September 2017
Volume 17, Issue 10
Open Access
Vision Sciences Society Annual Meeting Abstract  |   August 2017
When does visual search move on?: Using the color wheel to measure the dynamics of foraging search
Author Affiliations
  • Anna Kosovicheva
    Department of Psychology, Northeastern University
  • Joseph Feffer
    State College Area High School
  • Abla Alaoui Soce
    Brigham and Women's Hospital
  • Matthew Cain
    Brigham and Women's Hospital
    U.S. Army Natick Soldier RD∓E Center
  • Jeremy Wolfe
    Brigham and Women's Hospital
    Harvard Medical School
Journal of Vision August 2017, Vol.17, 86. doi:
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      Anna Kosovicheva, Joseph Feffer, Abla Alaoui Soce, Matthew Cain, Jeremy Wolfe; When does visual search move on?: Using the color wheel to measure the dynamics of foraging search. Journal of Vision 2017;17(10):86.

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      © ARVO (1962-2015); The Authors (2016-present)

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When foraging for multiple instances of a visual target, can observers begin to search for the next item before collecting the current target or must they complete the current search first? To answer this question, we examined the temporal dynamics of foraging search using a novel dynamic color technique. Observers searched for 2–16 Ts among 9–23 Ls while all items continuously varied independently in color. The trial terminated after a pseudorandom number of targets had been clicked. At that point, observers were shown a color response palette and asked to report either the color of the "Current" target they had just clicked or the "Next" target they intended to click. The difference between the observers' color response and the actual color of the item at the end of the trial gives an estimate of the time (relative to the end of the trial) when they found the target. If observers were guessing, color distributions would be uniformly randomly distributed. However, distributions for Current and Next trials were narrower than those expected by random guesses, indicating that observers were able to report the color of the Next item on some proportion of the trials. Observers' color responses were also consistent with sequential acquisition of the targets. Average responses for Current targets corresponded to colors shown 330 ms before the end of the trial, while average responses for Next targets occurred 174 ms before the end of the trial. As targets become sparser, it takes longer to find the Next target and, thus, reports of the color and location of the Next item become increasingly random since the next item has not been found. The results show that observers are actively searching for and finding the Next target before they finish collecting the Current target.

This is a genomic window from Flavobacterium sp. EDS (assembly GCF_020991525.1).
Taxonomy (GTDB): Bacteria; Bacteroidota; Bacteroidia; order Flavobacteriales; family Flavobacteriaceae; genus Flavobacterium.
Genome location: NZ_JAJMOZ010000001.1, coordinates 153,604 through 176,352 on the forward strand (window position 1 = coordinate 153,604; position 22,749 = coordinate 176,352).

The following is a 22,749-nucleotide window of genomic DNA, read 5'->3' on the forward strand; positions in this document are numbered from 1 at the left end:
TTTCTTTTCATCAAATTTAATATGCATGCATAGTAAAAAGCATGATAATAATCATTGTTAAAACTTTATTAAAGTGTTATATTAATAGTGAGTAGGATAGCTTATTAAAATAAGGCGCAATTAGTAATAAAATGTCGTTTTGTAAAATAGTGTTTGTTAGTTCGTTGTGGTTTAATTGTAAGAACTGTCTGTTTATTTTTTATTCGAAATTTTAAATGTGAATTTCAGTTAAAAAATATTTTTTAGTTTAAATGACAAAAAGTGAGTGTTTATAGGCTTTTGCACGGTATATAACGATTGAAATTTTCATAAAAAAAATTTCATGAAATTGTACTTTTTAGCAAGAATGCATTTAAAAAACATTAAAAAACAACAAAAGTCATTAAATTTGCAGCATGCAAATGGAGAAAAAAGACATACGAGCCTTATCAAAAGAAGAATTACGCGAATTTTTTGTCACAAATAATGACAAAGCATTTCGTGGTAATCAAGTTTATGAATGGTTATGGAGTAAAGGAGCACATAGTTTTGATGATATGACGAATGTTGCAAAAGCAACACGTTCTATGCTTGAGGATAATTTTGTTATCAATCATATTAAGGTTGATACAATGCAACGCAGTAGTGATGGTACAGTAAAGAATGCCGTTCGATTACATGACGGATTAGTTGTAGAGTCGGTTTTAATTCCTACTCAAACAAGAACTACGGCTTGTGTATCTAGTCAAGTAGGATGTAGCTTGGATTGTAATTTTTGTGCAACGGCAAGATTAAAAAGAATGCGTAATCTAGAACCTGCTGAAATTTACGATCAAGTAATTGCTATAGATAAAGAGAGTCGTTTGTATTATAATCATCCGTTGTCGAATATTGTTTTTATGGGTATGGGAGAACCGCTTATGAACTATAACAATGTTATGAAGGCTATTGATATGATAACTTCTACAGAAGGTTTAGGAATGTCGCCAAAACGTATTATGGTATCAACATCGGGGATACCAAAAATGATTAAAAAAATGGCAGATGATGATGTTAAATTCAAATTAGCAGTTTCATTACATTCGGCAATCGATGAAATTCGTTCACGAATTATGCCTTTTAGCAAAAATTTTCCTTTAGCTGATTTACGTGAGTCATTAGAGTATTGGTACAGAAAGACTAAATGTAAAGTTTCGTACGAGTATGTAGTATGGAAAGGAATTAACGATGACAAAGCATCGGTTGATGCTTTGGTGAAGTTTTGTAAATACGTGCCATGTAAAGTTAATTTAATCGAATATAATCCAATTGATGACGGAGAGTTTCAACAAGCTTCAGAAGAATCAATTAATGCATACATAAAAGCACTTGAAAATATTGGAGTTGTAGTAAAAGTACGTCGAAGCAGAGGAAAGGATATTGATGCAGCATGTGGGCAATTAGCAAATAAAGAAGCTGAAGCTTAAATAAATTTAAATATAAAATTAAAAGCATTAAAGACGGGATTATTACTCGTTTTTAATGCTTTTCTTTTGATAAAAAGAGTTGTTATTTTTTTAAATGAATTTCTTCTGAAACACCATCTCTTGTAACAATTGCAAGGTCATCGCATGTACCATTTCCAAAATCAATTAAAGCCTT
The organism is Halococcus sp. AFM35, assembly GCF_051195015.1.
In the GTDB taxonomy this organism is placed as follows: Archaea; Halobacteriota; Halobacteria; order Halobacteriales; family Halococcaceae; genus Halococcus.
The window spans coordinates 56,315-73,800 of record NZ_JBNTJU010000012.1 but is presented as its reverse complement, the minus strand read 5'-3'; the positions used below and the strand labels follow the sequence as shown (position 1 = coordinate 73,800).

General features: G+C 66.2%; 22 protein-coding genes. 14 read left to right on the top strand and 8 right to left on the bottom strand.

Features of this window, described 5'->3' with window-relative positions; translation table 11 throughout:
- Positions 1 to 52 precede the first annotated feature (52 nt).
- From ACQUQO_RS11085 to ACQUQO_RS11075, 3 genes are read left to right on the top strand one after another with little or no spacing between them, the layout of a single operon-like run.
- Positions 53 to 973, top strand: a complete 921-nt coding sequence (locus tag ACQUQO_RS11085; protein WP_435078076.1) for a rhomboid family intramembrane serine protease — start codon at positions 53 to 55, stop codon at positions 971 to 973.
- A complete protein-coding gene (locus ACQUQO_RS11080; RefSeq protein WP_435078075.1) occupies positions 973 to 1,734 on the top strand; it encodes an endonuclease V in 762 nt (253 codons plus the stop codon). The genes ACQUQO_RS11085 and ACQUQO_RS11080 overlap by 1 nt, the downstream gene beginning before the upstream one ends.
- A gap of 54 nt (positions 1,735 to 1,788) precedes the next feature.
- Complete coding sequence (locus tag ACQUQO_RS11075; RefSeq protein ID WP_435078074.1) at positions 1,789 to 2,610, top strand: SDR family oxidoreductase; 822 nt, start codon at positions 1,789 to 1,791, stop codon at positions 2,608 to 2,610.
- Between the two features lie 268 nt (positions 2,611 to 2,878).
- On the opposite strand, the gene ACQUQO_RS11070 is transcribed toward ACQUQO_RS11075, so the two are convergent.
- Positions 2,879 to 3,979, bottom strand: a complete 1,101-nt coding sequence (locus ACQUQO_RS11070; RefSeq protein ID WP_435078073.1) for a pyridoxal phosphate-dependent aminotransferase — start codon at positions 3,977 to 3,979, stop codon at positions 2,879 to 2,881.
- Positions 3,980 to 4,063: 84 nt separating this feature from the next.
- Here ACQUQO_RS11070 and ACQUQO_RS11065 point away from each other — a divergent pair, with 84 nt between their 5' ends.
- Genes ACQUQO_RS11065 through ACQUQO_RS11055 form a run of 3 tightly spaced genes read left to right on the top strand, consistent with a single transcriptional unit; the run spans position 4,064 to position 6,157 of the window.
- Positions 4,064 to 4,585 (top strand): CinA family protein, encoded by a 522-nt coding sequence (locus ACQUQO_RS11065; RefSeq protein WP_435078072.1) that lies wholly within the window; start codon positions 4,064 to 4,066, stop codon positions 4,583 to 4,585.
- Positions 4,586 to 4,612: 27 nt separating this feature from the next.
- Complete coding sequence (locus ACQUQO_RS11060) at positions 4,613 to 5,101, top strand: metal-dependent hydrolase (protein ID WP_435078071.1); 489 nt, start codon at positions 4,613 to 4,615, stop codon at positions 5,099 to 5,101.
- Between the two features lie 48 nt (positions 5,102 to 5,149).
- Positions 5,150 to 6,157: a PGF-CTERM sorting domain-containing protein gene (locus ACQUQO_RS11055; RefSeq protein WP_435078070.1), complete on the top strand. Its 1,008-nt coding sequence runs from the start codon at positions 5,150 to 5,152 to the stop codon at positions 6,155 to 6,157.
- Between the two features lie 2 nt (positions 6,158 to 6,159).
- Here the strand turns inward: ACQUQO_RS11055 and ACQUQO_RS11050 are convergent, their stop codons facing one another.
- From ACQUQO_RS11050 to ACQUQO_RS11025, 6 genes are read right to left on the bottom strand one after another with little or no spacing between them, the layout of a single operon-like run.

Meeting abstract presented at VSS 2017


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